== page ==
Wednesday, February 8, 2012

Fairness, the Buffet Rule and Capital Gains Taxation

Eliot Spitzer has a post on fairness and the capital gains tax code at Slate: “So is the call for a ‘Romney rule’ mandating that capital gains be treated as ordinary income, and so be subject to the same top marginal rate of 35 percent that applies to ordinary income, rather than the current top rate of 15 percent. But we shouldn’t raise the capital gains tax just because it’s a popular idea. The rate should rise for philosophical, economic, and political reasons.”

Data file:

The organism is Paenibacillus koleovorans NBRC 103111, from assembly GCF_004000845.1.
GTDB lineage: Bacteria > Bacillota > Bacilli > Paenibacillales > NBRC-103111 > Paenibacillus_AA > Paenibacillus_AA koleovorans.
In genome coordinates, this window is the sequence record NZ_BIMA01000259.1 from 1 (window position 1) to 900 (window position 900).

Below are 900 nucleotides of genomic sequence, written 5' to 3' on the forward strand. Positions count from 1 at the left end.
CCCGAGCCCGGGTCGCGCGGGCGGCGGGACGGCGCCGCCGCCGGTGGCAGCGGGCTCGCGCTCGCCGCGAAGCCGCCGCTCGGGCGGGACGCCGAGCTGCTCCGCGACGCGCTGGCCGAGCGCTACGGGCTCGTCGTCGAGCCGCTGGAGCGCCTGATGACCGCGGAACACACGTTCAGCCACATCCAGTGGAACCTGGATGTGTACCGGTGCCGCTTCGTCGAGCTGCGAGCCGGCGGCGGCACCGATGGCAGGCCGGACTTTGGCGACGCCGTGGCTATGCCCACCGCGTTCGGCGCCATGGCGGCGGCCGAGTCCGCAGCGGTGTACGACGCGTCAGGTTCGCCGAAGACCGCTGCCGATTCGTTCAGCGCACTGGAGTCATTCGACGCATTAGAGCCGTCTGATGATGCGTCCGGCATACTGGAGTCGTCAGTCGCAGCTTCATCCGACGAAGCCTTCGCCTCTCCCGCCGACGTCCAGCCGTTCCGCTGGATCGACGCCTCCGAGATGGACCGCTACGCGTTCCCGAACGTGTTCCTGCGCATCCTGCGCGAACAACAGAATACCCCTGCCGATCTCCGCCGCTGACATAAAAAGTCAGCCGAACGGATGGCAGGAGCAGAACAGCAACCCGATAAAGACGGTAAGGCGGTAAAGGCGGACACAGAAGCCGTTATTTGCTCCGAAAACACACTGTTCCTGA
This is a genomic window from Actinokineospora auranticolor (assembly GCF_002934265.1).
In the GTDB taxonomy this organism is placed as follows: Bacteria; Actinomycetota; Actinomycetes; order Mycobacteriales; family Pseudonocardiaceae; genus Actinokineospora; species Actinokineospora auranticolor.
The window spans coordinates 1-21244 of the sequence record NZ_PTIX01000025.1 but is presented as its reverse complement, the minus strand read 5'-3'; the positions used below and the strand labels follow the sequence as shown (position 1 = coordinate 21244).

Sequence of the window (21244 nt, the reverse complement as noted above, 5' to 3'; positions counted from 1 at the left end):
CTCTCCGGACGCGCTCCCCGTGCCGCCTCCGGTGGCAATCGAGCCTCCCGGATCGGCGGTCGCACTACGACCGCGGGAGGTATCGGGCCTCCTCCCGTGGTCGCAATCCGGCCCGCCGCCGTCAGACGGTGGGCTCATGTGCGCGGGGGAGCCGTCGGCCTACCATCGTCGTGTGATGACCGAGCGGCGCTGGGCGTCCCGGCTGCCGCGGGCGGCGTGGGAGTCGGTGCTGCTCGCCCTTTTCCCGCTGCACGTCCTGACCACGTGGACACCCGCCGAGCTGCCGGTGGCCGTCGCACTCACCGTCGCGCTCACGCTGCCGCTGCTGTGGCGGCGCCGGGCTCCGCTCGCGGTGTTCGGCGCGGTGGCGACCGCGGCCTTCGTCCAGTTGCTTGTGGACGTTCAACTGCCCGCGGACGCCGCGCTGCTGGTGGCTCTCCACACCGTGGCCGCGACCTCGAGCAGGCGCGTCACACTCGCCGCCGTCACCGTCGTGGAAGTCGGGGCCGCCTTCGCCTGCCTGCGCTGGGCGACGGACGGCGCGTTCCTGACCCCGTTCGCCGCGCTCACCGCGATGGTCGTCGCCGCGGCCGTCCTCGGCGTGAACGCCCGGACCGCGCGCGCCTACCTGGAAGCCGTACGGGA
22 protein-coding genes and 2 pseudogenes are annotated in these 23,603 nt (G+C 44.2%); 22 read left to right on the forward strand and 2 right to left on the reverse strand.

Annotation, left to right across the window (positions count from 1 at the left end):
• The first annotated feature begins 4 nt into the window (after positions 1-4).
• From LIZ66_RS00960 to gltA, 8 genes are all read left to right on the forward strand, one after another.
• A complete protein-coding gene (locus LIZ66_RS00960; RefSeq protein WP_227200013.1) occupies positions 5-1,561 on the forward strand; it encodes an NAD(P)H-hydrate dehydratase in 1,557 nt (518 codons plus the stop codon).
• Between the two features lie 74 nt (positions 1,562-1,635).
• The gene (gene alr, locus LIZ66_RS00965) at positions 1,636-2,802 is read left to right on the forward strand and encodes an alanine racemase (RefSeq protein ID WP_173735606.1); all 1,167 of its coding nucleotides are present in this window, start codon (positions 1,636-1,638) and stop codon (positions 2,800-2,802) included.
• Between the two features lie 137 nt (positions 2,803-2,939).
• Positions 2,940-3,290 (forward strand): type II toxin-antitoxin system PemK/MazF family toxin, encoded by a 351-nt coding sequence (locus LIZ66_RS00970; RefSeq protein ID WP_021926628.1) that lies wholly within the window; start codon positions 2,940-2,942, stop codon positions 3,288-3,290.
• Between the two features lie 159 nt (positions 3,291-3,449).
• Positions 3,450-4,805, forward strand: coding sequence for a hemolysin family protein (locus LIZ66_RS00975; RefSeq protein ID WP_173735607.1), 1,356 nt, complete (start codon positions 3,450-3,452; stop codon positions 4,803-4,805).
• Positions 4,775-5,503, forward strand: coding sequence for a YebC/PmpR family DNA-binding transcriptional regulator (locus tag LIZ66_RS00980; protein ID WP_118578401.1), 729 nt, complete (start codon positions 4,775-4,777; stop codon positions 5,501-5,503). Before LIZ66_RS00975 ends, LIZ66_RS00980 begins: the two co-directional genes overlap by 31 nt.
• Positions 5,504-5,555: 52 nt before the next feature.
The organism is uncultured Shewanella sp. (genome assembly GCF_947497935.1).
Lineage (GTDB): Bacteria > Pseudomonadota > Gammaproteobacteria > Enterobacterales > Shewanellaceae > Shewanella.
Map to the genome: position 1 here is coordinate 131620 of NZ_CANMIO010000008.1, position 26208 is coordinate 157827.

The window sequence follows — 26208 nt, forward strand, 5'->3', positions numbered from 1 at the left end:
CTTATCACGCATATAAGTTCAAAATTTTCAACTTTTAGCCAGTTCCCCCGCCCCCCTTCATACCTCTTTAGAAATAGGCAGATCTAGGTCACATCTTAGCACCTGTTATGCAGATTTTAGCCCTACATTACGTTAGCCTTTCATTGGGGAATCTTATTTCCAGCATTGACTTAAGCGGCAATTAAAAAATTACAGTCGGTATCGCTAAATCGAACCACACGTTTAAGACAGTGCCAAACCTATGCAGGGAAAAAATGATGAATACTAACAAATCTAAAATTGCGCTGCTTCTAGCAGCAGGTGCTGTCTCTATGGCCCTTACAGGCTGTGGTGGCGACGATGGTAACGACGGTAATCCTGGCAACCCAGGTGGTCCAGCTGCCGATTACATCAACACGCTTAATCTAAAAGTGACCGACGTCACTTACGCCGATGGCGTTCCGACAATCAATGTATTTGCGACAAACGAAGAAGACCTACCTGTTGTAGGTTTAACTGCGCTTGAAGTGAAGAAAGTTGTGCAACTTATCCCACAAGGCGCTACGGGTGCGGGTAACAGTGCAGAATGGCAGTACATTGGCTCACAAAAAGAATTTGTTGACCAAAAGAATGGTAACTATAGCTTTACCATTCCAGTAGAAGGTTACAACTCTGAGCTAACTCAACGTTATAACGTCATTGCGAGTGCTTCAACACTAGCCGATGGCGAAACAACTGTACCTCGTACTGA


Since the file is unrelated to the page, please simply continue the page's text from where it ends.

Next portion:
There’s one way of approaching fairness in the tax rate that involves two dimensions, and capital gains violates both of them. That approach has a vertical and horizontal approach to fairness. There’s vertical equity – where those with more pay more – and there’s horizontal equity, where people who are the same should be taxed the same. (Whether these are necessarily two principles of equity or one is a debate for another day.) That capital gains are taxed less than income violates both. Read more....

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